Serial entrepreneur Bjorn Lee pioneered MindFi, an ‘eyes open’ meditation app, after he encountered stress-induced health problems. Now, he’s helping others improve their mental and physical health.

Eight years ago, 30-year-old Silicon Valley entrepreneur Bjorn Lee found his life on the line. “I started having sharp, momentary chest pains. At one point, I thought I was having a heart attack,” he says. He was diagnosed with stress-induced pain. “Turns out, whenever I was working, I was so stressed out, I wasn’t breathing enough,” he explains. Following his doctor’s advice, he dived into meditation as part of his treatment, flying to Northern India where he practised vipassana meditation in a 10-day silent retreat. The experience was life-changing. Now a convert to meditation and one of Asia’s foremost advocates of mindfulness, Bjorn wants to change others’ lives too. Here, he tells Hive Life how he intends to help us regain a balance in our hectic work lives with his smart meditation app MindFi and his ‘eyes open’ meditation.


“I was resistant to meditation at first,” begins Bjorn, speaking of his love-hate relationship with the art of zen. Like many in Asia, he grew up thinking meditation was a boring, woo-woo thing. “When I was 10-years-old, I really didn’t think it was cool at all,” he laughs. As a central practice of Buddhism, meditation is often assumed to be religious, not least in Asia. However, as the world has woken up to its benefits – an ongoing Harvard study has suggested that a regular meditation practice can help change how our brain responds to stress – so, too, have people like Bjorn.

This is no doubt good news for the stressed-out communities of Asia. “We are way more stressed than the West,” says Bjorn, who used to wake up at 4 am to work when he was at customer service software company Zendesk in Singapore. “If you look at the top economic performers in the region such as China, Japan, and Hong Kong where we’ve seen exponential growth, people are putting themselves under immense pressure.” Burnout is even more pronounced in Singapore, where Bjorn was born and raised. According to a March 2019 survey conducted by health service company Cigna, nearly 92% of Singaporeans surveyed were stressed from work, making them one of the most stressed groups in the world. And of this group, 13% reported that the stress they faced was unmanageable.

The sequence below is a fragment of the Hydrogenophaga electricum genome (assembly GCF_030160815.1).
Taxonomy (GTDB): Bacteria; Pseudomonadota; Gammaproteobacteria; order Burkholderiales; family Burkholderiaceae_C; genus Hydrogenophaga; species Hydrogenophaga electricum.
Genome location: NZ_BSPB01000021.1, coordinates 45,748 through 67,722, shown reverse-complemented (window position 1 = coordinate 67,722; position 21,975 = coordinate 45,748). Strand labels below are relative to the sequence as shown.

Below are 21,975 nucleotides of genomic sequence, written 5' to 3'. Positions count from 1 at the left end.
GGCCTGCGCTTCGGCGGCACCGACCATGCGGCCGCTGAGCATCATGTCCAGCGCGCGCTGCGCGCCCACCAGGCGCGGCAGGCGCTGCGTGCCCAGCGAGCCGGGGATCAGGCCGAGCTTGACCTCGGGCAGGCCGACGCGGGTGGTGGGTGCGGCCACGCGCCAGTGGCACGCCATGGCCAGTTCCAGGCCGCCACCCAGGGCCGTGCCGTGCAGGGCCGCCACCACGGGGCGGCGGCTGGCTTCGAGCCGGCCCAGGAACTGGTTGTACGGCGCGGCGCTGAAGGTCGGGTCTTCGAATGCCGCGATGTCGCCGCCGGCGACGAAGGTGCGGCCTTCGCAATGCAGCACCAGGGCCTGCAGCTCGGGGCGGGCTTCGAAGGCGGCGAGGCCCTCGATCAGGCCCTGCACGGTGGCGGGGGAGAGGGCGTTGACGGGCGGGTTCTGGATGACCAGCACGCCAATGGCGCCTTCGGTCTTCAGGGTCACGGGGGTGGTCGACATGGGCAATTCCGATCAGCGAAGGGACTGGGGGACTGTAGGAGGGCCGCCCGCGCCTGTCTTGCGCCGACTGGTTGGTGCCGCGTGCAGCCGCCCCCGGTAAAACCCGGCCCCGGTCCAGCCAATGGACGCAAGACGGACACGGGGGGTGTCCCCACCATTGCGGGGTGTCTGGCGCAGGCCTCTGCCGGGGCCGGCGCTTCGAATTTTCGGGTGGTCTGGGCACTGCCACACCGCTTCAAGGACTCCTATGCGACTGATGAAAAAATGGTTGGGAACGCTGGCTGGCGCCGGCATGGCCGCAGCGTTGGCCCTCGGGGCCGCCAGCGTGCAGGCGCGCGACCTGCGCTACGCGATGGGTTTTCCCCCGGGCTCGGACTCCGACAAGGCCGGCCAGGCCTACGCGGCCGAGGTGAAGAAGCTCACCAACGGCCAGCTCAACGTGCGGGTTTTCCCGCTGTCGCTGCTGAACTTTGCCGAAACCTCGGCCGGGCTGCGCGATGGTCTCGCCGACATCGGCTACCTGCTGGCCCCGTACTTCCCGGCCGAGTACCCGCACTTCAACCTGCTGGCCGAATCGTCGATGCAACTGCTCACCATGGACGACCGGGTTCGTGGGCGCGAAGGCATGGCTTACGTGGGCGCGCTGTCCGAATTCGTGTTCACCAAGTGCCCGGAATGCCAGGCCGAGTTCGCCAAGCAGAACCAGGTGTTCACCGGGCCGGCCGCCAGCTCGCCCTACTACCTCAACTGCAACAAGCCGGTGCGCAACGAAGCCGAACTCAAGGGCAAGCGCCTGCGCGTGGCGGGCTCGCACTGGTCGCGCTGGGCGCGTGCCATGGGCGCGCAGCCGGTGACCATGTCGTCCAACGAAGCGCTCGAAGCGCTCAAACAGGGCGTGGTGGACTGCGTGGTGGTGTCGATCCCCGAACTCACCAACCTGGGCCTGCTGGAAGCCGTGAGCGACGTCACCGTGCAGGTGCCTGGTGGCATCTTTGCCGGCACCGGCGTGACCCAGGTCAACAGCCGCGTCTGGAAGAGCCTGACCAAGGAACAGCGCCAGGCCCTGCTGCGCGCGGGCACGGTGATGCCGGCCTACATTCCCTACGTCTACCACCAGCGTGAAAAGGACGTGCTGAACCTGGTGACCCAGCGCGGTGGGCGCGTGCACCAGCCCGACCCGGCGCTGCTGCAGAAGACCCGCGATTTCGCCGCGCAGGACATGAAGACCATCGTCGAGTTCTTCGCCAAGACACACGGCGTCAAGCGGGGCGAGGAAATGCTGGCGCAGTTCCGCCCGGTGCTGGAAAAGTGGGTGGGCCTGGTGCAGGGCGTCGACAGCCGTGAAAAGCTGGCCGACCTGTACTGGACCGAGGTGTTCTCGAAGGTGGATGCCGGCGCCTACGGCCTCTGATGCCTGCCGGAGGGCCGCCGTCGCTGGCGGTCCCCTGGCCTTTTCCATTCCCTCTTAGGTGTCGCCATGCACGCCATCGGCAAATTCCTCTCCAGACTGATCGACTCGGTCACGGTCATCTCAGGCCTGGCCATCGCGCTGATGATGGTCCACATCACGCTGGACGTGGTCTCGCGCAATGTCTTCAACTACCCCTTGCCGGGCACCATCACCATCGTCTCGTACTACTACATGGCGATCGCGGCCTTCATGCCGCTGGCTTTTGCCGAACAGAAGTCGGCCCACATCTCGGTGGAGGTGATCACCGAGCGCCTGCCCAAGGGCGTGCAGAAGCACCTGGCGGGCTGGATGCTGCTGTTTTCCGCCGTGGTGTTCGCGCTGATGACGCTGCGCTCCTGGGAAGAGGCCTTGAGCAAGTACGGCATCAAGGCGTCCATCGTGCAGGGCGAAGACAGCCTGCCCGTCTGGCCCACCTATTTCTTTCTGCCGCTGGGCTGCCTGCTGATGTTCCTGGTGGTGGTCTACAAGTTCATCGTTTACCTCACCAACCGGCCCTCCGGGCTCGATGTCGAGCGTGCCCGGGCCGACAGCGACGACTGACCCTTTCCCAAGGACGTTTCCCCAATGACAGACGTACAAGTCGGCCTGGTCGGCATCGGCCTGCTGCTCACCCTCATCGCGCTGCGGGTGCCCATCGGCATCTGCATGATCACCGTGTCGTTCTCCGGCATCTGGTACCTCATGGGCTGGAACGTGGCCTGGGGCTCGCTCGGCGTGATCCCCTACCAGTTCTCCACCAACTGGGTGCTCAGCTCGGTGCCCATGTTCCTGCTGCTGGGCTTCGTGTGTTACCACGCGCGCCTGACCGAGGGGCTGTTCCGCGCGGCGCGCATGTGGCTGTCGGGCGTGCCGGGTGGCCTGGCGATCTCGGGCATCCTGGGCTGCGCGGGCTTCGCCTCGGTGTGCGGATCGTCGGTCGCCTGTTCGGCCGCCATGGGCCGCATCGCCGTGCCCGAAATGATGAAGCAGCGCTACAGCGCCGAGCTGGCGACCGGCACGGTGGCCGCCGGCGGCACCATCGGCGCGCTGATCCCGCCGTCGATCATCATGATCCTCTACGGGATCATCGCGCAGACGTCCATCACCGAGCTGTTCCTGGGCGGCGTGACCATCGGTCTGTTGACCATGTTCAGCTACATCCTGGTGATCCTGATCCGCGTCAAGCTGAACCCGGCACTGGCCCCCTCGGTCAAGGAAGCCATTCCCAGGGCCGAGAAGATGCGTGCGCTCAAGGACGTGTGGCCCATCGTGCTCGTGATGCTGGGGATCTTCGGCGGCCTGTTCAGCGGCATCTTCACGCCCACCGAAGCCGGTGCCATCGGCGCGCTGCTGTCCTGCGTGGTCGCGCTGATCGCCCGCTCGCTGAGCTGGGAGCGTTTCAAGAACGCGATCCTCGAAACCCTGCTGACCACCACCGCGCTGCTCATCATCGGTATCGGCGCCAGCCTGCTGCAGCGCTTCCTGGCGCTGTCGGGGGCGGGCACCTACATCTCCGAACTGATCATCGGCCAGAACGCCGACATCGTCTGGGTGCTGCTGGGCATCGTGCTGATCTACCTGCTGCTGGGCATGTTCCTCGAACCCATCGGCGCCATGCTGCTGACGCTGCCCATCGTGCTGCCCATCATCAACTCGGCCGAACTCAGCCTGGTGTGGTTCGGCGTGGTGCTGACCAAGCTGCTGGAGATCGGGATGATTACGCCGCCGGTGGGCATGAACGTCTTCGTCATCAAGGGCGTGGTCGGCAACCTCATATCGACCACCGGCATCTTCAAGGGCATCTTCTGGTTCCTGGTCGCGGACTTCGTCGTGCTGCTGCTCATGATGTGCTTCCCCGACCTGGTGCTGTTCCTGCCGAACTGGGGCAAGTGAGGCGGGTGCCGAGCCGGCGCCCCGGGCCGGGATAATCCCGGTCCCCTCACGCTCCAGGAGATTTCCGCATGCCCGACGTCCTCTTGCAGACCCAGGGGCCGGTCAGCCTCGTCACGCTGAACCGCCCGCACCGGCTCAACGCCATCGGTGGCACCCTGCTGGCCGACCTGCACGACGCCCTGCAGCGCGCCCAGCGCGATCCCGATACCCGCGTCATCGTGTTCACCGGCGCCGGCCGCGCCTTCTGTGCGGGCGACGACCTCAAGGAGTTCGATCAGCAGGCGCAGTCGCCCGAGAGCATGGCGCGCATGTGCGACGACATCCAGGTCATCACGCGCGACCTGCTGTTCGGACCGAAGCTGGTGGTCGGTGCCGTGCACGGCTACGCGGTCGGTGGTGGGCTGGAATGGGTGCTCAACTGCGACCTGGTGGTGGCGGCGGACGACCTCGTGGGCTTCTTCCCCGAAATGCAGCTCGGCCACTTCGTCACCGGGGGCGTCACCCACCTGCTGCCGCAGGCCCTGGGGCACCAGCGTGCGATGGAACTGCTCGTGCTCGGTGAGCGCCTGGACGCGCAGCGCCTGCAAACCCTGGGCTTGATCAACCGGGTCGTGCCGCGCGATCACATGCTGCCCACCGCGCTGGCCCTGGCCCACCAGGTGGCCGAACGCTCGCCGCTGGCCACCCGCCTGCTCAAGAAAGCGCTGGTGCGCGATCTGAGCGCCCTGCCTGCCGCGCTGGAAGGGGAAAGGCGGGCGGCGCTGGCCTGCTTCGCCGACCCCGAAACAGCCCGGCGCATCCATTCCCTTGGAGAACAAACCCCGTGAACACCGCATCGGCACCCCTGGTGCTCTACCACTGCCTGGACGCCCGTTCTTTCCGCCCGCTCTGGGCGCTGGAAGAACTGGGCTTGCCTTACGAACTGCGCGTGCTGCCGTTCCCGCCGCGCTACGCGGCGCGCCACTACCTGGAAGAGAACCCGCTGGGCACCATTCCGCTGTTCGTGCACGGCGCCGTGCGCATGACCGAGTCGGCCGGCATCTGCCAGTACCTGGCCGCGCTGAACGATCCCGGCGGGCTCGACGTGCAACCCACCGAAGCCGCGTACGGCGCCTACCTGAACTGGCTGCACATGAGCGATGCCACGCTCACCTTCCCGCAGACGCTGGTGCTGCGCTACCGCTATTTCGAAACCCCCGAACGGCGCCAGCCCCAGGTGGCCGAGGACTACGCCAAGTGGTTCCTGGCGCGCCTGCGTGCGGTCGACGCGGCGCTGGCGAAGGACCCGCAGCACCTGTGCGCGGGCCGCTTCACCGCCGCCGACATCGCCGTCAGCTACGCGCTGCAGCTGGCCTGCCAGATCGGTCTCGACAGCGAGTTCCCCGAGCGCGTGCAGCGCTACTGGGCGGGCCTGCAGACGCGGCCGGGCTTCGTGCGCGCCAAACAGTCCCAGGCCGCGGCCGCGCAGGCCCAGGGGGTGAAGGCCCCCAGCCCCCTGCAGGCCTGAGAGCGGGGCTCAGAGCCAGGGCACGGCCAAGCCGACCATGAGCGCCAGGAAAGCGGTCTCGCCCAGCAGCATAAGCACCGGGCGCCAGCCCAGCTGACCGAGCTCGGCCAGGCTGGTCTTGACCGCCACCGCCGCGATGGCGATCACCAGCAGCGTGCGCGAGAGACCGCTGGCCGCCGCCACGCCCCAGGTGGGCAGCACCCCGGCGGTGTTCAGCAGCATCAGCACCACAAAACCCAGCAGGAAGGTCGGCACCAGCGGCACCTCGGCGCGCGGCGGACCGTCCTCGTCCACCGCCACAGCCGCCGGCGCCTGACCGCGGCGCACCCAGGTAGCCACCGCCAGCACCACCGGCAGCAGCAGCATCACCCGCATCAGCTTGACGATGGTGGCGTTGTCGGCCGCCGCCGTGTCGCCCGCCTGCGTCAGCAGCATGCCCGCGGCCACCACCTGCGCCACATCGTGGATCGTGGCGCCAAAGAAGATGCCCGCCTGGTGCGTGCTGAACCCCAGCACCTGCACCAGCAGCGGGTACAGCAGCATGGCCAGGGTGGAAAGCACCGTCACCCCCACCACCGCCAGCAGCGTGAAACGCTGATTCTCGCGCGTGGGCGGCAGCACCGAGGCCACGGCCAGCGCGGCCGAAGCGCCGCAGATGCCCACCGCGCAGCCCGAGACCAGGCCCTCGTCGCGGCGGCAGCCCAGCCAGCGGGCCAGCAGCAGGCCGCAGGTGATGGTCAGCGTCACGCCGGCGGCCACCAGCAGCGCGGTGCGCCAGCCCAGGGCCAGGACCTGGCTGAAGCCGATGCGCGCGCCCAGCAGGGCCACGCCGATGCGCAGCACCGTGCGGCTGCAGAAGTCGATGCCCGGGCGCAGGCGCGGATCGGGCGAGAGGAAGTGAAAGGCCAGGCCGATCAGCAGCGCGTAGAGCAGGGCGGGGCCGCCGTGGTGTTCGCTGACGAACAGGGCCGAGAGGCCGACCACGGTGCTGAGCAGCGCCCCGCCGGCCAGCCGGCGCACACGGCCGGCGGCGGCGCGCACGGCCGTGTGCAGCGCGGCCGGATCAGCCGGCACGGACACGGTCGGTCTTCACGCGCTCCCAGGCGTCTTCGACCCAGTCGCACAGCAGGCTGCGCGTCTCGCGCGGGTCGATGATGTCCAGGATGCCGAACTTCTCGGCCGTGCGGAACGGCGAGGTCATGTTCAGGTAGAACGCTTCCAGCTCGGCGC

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Traditional meditation retreats are now regularly touted as a panacea for work-related mental health issues. But, here’s the catch: they may be helpful, but they’re not sustainable. “If you fly far to go to a retreat, then that inner state of peace will only exist in that far away wonderland. Once you return to your normal life, you’ll have so many things to do that you will not get into that meditative state you had in Bali, or India, or some beautiful, amazing place,” says Bjorn. “Medication sounds really simple – you just need to sit down and close your eyes – but it is very difficult to implement in our hectic working lives.”

It was a pain point Bjorn noticed after his trip to Northern India. “Once I came back, I stopped meditating, because I felt that the user experience was broken,” he recalls. “What we really need in today’s busy world is something that’s easier to integrate into your daily life.” In 2017, alongside other mindfulness apps such as Headspace, Calm and 10% Happier, Bjorn’s wellness startup MindFi was born out of this need to “cultivate that inner state of peace in their native, natural, everyday environment.” Helping himself and other high-achievers in Asia, he explains, “we want to remind our audience to be mindful in our daily lives.”